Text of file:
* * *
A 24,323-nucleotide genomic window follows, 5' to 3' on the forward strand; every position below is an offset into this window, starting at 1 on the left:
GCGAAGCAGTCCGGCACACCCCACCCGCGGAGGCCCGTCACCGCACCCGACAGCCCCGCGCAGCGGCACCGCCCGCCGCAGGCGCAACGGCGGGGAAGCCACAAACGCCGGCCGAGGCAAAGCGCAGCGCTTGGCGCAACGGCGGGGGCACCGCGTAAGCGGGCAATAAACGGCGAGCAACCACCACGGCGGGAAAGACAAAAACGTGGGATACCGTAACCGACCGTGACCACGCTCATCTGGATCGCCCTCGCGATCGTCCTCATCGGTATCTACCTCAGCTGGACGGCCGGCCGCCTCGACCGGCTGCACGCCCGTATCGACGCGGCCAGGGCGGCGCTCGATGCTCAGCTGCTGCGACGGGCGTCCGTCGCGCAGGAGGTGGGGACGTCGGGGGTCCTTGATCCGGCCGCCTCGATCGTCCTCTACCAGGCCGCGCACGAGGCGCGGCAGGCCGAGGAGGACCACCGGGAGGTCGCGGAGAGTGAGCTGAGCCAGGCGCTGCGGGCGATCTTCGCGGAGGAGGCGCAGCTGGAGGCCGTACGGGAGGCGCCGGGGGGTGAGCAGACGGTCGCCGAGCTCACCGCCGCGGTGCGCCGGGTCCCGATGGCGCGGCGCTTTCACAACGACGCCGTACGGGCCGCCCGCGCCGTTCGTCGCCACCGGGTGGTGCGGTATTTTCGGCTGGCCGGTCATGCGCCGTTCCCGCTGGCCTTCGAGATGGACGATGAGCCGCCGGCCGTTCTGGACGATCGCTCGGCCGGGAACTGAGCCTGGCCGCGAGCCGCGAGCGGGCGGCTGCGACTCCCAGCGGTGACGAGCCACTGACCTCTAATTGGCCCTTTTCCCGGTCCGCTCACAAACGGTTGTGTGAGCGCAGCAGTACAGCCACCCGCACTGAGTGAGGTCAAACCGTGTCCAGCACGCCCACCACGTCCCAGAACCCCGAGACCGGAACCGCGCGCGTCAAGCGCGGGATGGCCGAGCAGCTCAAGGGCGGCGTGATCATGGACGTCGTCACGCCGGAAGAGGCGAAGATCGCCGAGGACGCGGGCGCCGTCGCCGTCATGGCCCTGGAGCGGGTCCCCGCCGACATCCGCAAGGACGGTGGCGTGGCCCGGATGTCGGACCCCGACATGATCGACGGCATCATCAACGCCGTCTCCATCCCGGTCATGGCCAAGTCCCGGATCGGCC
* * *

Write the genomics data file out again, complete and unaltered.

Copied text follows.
A 24,323-nucleotide genomic window follows, 5' to 3' on the forward strand; every position below is an offset into this window, starting at 1 on the left:
GCGAAGCAGTCCGGCACACCCCACCCGCGGAGGCCCGTCACCGCACCCGACAGCCCCGCGCAGCGGCACCGCCCGCCGCAGGCGCAACGGCGGGGAAGCCACAAACGCCGGCCGAGGCAAAGCGCAGCGCTTGGCGCAACGGCGGGGGCACCGCGTAAGCGGGCAATAAACGGCGAGCAACCACCACGGCGGGAAAGACAAAAACGTGGGATACCGTAACCGACCGTGACCACGCTCATCTGGATCGCCCTCGCGATCGTCCTCATCGGTATCTACCTCAGCTGGACGGCCGGCCGCCTCGACCGGCTGCACGCCCGTATCGACGCGGCCAGGGCGGCGCTCGATGCTCAGCTGCTGCGACGGGCGTCCGTCGCGCAGGAGGTGGGGACGTCGGGGGTCCTTGATCCGGCCGCCTCGATCGTCCTCTACCAGGCCGCGCACGAGGCGCGGCAGGCCGAGGAGGACCACCGGGAGGTCGCGGAGAGTGAGCTGAGCCAGGCGCTGCGGGCGATCTTCGCGGAGGAGGCGCAGCTGGAGGCCGTACGGGAGGCGCCGGGGGGTGAGCAGACGGTCGCCGAGCTCACCGCCGCGGTGCGCCGGGTCCCGATGGCGCGGCGCTTTCACAACGACGCCGTACGGGCCGCCCGCGCCGTTCGTCGCCACCGGGTGGTGCGGTATTTTCGGCTGGCCGGTCATGCGCCGTTCCCGCTGGCCTTCGAGATGGACGATGAGCCGCCGGCCGTTCTGGACGATCGCTCGGCCGGGAACTGAGCCTGGCCGCGAGCCGCGAGCGGGCGGCTGCGACTCCCAGCGGTGACGAGCCACTGACCTCTAATTGGCCCTTTTCCCGGTCCGCTCACAAACGGTTGTGTGAGCGCAGCAGTACAGCCACCCGCACTGAGTGAGGTCAAACCGTGTCCAGCACGCCCACCACGTCCCAGAACCCCGAGACCGGAACCGCGCGCGTCAAGCGCGGGATGGCCGAGCAGCTCAAGGGCGGCGTGATCATGGACGTCGTCACGCCGGAAGAGGCGAAGATCGCCGAGGACGCGGGCGCCGTCGCCGTCATGGCCCTGGAGCGGGTCCCCGCCGACATCCGCAAGGACGGTGGCGTGGCCCGGATGTCGGACCCCGACATGATCGACGGCATCATCAACGCCGTCTCCATCCCGGTCATGGCCAAGTCCCGGATCGGCC